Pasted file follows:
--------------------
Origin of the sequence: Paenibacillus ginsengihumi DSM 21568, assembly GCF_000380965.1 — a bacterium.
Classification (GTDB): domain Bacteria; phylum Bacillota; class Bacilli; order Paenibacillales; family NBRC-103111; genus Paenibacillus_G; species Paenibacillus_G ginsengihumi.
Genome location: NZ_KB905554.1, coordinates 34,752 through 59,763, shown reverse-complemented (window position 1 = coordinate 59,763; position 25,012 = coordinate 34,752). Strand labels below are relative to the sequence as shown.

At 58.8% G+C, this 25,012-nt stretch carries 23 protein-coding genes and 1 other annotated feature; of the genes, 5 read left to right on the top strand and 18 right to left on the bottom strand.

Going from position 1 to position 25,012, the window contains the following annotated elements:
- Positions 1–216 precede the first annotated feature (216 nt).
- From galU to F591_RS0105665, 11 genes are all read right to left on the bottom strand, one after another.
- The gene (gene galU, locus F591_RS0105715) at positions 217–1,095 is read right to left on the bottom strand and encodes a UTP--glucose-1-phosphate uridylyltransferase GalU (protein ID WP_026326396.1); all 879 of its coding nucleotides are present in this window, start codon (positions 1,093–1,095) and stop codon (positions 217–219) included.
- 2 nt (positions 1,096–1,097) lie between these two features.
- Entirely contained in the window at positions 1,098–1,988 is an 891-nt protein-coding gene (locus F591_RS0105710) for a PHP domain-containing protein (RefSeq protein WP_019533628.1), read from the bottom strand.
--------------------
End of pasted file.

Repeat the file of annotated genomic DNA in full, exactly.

Origin of the sequence: Paenibacillus ginsengihumi DSM 21568, assembly GCF_000380965.1 — a bacterium.
Classification (GTDB): domain Bacteria; phylum Bacillota; class Bacilli; order Paenibacillales; family NBRC-103111; genus Paenibacillus_G; species Paenibacillus_G ginsengihumi.
Genome location: NZ_KB905554.1, coordinates 34,752 through 59,763, shown reverse-complemented (window position 1 = coordinate 59,763; position 25,012 = coordinate 34,752). Strand labels below are relative to the sequence as shown.

At 58.8% G+C, this 25,012-nt stretch carries 23 protein-coding genes and 1 other annotated feature; of the genes, 5 read left to right on the top strand and 18 right to left on the bottom strand.

Going from position 1 to position 25,012, the window contains the following annotated elements:
- Positions 1–216 precede the first annotated feature (216 nt).
- From galU to F591_RS0105665, 11 genes are all read right to left on the bottom strand, one after another.
- The gene (gene galU, locus F591_RS0105715) at positions 217–1,095 is read right to left on the bottom strand and encodes a UTP--glucose-1-phosphate uridylyltransferase GalU (protein ID WP_026326396.1); all 879 of its coding nucleotides are present in this window, start codon (positions 1,093–1,095) and stop codon (positions 217–219) included.
- 2 nt (positions 1,096–1,097) lie between these two features.
- Entirely contained in the window at positions 1,098–1,988 is an 891-nt protein-coding gene (locus F591_RS0105710) for a PHP domain-containing protein (RefSeq protein WP_019533628.1), read from the bottom strand.